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God (a).”—“They that are in the flesh (that is, who are not purified by the spiritual religion of Christ) cannot please God (b).”
Bishop Burnet makes a distinction, which sets the doctrine of this article in a clear point of view: “ A great difference is here to be made between an external action, as it is considered in itself, and the same action as it was done by such a man. An action is called good from the morality and nature of the action itself: so actions of justice and charity are in themselves good, whatsoever the doer of them may be; but actions are considered by God with relation to him that does them in another light; his principles, ends, and motives, with all the other circumstances of the action, come into this account; for unless all these be good, let the action in its own abstracted nature be ever so good, it cannot render the doer acceptable or meritorious in the sight of God.”
Nor can these works possess such degree of merit, as of themselves to MAKE MEN MEET, or worthy, TO RECEIVE GRACE, OR (AS THE SCHOOL AUTHORS SAY) GRACE OF CONGRUITY. All grace is the free gift of our heavenly Father, for “ the love of God our Saviour towards man appeared, not by works of righteousness which we have done, but according to his mercy he
- saved ra) Heb. c. 11. v.6. (6) Rom. c. 8. v.8.
saved us, by the washing of regeneration, and renewing of the Holy Ghost (c).” The school divines, or schoolmen, as they are called, speak of two sorts of merit, the merit of condignity and the merit of congruity; the former they ascribe to works which men do by the assistance of grace, and to which they assert that a reward is in justice due; the latter they ascribe to such works as men do by mere strength of free-will, and which are to be rewarded only out of liberality (d). We find no such distinction in the Scriptures; they teach us in general to consider man as incapable of doing any thing which shall be entitled to reward, except through the mercy of God, and for the sake of Christ.
Indeed, so great and universal a depravity is introduced into the dispositions of men in consequence of the fall of Adam, that they can in no instance of themselves act as their Creator originally commanded; and therefore, as in all their works performed without divine assistance, there is a departure from the will of God, WE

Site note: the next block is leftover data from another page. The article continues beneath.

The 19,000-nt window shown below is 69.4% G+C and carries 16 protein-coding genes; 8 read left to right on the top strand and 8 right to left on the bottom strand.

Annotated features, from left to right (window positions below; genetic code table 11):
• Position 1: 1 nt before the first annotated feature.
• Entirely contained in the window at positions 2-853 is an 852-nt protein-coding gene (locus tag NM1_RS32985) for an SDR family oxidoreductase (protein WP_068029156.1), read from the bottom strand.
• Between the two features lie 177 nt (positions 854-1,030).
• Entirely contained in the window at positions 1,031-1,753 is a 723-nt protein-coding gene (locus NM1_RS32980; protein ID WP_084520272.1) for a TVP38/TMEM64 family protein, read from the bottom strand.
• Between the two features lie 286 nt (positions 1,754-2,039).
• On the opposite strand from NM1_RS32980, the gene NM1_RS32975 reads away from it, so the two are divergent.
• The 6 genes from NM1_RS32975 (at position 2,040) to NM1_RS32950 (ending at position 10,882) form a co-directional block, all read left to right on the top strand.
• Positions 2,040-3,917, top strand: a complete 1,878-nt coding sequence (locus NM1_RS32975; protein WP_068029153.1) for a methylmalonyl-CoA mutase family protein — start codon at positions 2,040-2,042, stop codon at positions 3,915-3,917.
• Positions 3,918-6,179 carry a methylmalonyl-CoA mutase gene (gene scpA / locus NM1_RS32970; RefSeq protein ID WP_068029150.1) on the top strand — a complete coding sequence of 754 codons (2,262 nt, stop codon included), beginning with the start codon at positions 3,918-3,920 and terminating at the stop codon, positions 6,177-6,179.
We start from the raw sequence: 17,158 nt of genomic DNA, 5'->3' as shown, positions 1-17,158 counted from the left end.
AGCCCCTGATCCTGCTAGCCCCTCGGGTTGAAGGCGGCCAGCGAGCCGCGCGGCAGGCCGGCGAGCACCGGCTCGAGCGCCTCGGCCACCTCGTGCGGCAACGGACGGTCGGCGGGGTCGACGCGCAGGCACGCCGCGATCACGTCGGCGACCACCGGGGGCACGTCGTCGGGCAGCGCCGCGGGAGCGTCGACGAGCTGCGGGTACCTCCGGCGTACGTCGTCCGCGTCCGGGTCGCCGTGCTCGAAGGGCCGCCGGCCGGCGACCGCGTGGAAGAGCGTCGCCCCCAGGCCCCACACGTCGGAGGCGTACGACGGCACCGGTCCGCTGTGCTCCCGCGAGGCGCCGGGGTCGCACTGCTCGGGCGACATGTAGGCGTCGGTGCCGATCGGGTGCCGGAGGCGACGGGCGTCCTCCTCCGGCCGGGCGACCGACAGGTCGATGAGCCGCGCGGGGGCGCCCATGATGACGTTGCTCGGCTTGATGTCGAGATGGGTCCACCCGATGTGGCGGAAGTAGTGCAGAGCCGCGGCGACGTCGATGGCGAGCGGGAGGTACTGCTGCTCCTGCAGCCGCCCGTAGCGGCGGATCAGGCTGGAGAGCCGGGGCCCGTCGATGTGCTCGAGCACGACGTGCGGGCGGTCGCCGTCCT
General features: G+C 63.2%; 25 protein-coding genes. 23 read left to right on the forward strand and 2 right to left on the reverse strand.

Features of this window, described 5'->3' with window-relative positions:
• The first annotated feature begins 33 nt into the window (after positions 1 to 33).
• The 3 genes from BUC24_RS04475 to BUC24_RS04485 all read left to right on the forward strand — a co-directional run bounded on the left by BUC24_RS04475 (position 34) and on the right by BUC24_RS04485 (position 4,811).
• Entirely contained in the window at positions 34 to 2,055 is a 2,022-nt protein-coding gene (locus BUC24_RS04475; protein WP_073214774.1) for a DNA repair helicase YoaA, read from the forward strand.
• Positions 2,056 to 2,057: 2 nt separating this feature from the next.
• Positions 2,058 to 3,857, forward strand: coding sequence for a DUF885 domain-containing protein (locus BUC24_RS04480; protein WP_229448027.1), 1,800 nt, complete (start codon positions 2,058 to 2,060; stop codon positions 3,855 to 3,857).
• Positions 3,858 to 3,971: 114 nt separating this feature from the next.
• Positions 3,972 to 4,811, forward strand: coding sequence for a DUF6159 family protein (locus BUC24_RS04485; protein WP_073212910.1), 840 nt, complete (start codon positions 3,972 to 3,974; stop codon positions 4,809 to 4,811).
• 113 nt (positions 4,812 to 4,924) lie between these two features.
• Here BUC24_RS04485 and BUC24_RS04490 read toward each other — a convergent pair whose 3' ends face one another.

DOUBT (c) Tit. c. 3. v.4 and 5.
(d) Mereri ex condigno, est mereri sic, ut secundum justitiam sibi debeatur, ita quod injustum esset non reddi mercedem merito ex condigno. Opus cui ex justitia non debetur merces, sed tantum ex congruitate quadam, vel ex sola acceptantis liberalitate. Caietan.
DOUBT NOT BUT THEY HAVE THE NATURE OF SIN.
It is the will of God that we should act upon the motives which Christianity proposes to our actions, and no others; and every resistance to his will and command hath surely “ the nature of sin.” It is a principle of morals and legislation universally admitted, that actions are as their motives, and upon this principle the article now under consideration chiefly turns. Besides, it is not likely that if our motives be wrong, our actions should continue right, though they may incidentally be so. Actions are of a transitory, motives of a permanent, nature.
It is evident that this article, which is founded upon the general doctrine of original sin, explained in the ninth article, applies also to all persons who have not lived under the Gospel dispensation. But though their works, as being DONE BEFORE THE GRACE OF CHRIST, AND THE INSPIRATION OF HIS SPIRIT, could not have been perfectly pleasing to God, and could not have risen to the standard of merit, yet as men, even in their natural condition, may, in some measure, resist the lusts of the flesh, withstand temptations to evil, and do things good and laudable when compared with their powers and faculties, we may rest assured that such
conduct will be favourably accepted by a just and merciful God, who will judge mankind according to the degrees of instruction, and opportunities of improvement, which have been respectively afforded them; “ If there be a willing mind, it is accepted according to that a man hath, and not according to that a man hath not (e).” And, therefore, though all the actions of all persons, who have not been brought to the know. ledge of Christ, are here pronounced to have the nature of sin, it by no means follows that these actions will, in all cases, exclude men from pardon and salvation. Christ offered himself as a sacrifice for the sins of the whole world, and not solely for that small portion of it, which has been favoured with the light of his religion. Millions who never heard the name of Jesus, but who have been “ a law unto themselves (f ),” will be redeemed and blessed for ever through the merits of his death, while those who have professed themselves his disciples, but“ have held the truth in unrighteousness (8),” will suffer“ indignation and wrath, .tribulation and anguish, denounced against every soul of man that doeth evil (h),” whether he be Jew, Gentile, or Chris
(e) 2 Cor. c. 8. v. 12. (f) Rom. c. 2. v. 14. (g) Rom. c. 1. v. 18. (h) Rom. c. 2. v. 8 and 9.
tian; and all this is consistent with the opinion, that the true church of Christ will hereafter be rewarded with appropriate blessings. But we must ever bear in mind, that to whom much is given, of him much will be required: a more exalted virtue, and a greater purity of heart, will be expected from Christians, in proportion to the advantages which they have enjoyed. We are to be“ a peculiar people, zealous of good works;" we are to “ sanctify ourselves as the temples of God;" we are to “ depart from all iniquity;" and to aim at being “ perfect, even as our Father which is in heaven is perfect.” And this degree of superiority, which requires incessant watchfulness and constant energy, will be rewarded by “ the prize of our high calling in Christ.”